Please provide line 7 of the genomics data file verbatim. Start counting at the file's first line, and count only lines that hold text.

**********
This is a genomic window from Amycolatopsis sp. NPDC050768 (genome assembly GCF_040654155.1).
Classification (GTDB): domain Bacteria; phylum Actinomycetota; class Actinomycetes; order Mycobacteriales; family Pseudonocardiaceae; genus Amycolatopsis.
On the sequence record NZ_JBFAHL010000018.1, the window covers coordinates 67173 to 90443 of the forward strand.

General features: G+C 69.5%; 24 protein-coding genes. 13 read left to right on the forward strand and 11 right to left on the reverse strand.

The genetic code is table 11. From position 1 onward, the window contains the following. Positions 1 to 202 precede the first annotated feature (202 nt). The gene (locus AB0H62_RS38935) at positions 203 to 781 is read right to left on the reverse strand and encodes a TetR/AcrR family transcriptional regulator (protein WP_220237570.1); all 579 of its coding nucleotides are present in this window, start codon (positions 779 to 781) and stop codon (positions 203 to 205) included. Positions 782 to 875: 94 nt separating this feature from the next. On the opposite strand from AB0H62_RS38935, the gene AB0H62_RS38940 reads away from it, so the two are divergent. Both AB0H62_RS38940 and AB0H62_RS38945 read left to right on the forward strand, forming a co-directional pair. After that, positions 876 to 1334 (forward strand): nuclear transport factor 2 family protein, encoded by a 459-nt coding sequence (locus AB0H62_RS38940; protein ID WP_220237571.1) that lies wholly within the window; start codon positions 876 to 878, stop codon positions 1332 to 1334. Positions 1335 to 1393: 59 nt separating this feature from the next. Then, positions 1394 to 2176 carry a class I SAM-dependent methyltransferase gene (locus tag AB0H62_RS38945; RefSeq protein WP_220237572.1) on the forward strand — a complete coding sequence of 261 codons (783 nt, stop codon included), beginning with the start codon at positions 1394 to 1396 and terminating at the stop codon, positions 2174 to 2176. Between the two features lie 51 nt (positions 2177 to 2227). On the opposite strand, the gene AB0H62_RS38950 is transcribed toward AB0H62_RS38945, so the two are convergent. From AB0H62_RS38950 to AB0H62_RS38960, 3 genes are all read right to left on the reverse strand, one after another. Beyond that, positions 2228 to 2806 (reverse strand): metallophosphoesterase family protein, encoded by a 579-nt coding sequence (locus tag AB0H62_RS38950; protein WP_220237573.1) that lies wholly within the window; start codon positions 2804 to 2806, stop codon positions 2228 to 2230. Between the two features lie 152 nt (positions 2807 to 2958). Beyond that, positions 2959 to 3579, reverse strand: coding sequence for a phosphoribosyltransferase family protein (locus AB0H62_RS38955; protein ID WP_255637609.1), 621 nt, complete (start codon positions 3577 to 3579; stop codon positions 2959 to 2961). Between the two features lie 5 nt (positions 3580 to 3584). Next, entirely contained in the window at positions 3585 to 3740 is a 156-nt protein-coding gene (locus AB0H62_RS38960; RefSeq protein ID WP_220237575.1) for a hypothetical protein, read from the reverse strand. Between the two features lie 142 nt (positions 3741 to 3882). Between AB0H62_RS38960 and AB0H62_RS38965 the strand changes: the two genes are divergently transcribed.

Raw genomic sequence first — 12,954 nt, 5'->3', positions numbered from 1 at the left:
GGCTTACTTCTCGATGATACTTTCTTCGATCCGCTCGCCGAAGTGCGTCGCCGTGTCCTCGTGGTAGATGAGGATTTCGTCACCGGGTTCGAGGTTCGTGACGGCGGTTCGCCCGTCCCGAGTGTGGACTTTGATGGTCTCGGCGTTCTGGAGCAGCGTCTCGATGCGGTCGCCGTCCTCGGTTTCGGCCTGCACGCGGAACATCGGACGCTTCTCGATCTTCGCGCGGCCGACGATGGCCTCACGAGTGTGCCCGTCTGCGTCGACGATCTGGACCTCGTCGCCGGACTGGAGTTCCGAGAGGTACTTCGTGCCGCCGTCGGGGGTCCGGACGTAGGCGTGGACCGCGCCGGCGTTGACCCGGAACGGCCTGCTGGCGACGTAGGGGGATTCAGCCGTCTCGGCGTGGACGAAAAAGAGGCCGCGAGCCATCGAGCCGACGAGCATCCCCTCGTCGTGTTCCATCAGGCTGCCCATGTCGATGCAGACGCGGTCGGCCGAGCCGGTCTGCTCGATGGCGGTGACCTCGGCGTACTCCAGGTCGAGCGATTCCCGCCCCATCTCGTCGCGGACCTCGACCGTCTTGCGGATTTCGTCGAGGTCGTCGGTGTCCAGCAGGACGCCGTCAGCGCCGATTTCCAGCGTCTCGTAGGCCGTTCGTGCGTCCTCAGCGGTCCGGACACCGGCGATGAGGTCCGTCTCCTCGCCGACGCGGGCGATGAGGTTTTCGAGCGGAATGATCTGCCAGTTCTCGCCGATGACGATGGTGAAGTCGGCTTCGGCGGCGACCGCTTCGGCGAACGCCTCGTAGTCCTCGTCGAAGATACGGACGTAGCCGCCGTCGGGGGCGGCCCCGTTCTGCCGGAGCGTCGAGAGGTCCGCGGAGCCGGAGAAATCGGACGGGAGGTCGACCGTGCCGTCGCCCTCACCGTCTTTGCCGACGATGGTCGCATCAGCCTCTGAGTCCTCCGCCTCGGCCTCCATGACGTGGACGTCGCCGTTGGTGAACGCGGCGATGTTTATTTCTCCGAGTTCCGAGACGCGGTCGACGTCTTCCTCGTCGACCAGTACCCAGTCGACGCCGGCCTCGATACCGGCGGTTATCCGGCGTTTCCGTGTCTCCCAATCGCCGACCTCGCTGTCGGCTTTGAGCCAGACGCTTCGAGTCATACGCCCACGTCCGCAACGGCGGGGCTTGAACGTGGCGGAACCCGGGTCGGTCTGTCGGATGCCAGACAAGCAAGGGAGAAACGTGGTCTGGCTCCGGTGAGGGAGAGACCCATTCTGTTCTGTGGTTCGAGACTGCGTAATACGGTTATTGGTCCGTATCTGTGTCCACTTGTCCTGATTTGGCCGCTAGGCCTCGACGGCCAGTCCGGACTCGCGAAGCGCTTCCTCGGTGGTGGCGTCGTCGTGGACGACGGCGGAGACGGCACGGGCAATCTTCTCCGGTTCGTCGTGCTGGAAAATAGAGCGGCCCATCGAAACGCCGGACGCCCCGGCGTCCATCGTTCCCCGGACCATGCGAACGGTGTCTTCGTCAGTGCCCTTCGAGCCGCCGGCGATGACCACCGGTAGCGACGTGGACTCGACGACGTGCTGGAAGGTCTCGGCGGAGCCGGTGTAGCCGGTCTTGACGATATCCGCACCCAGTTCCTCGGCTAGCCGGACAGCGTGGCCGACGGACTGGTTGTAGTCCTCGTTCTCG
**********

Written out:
GGCTTACTTCTCGATGATACTTTCTTCGATCCGCTCGCCGAAGTGCGTCGCCGTGTCCTCGTGGTAGATGAGGATTTCGTCACCGGGTTCGAGGTTCGTGACGGCGGTTCGCCCGTCCCGAGTGTGGACTTTGATGGTCTCGGCGTTCTGGAGCAGCGTCTCGATGCGGTCGCCGTCCTCGGTTTCGGCCTGCACGCGGAACATCGGACGCTTCTCGATCTTCGCGCGGCCGACGATGGCCTCACGAGTGTGCCCGTCTGCGTCGACGATCTGGACCTCGTCGCCGGACTGGAGTTCCGAGAGGTACTTCGTGCCGCCGTCGGGGGTCCGGACGTAGGCGTGGACCGCGCCGGCGTTGACCCGGAACGGCCTGCTGGCGACGTAGGGGGATTCAGCCGTCTCGGCGTGGACGAAAAAGAGGCCGCGAGCCATCGAGCCGACGAGCATCCCCTCGTCGTGTTCCATCAGGCTGCCCATGTCGATGCAGACGCGGTCGGCCGAGCCGGTCTGCTCGATGGCGGTGACCTCGGCGTACTCCAGGTCGAGCGATTCCCGCCCCATCTCGTCGCGGACCTCGACCGTCTTGCGGATTTCGTCGAGGTCGTCGGTGTCCAGCAGGACGCCGTCAGCGCCGATTTCCAGCGTCTCGTAGGCCGTTCGTGCGTCCTCAGCGGTCCGGACACCGGCGATGAGGTCCGTCTCCTCGCCGACGCGGGCGATGAGGTTTTCGAGCGGAATGATCTGCCAGTTCTCGCCGATGACGATGGTGAAGTCGGCTTCGGCGGCGACCGCTTCGGCGAACGCCTCGTAGTCCTCGTCGAAGATACGGACGTAGCCGCCGTCGGGGGCGGCCCCGTTCTGCCGGAGCGTCGAGAGGTCCGCGGAGCCGGAGAAATCGGACGGGAGGTCGACCGTGCCGTCGCCCTCACCGTCTTTGCCGACGATGGTCGCATCAGCCTCTGAGTCCTCCGCCTCGGCCTCCATGACGTGGACGTCGCCGTTGGTGAACGCGGCGATGTTTATTTCTCCGAGTTCCGAGACGCGGTCGACGTCTTCCTCGTCGACCAGTACCCAGTCGACGCCGGCCTCGATACCGGCGGTTATCCGGCGTTTCCGTGTCTCCCAATCGCCGACCTCGCTGTCGGCTTTGAGCCAGACGCTTCGAGTCATACGCCCACGTCCGCAACGGCGGGGCTTGAACGTGGCGGAACCCGGGTCGGTCTGTCGGATGCCAGACAAGCAAGGGAGAAACGTGGTCTGGCTCCGGTGAGGGAGAGACCCATTCTGTTCTGTGGTTCGAGACTGCGTAATACGGTTATTGGTCCGTATCTGTGTCCACTTGTCCTGATTTGGCCGCTAGGCCTCGACGGCCAGTCCGGACTCGCGAAGCGCTTCCTCGGTGGTGGCGTCGTCGTGGACGACGGCGGAGACGGCACGGGCAATCTTCTCCGGTTCGTCGTGCTGGAAAATAGAGCGGCCCATCGAAACGCCGGACGCCCCGGCGTCCATCGTTCCCCGGACCATGCGAACGGTGTCTTCGTCAGTGCCCTTCGAGCCGCCGGCGATGACCACCGGTAGCGACGTGGACTCGACGACGTGCTGGAAGGTCTCGGCGGAGCCGGTGTAGCCGGTCTTGACGATATCCGCACCCAGTTCCTCGGCTAGCCGGACAGCGTGGCCGACGGACTGGTTGTAGTCCTCGTTCTCG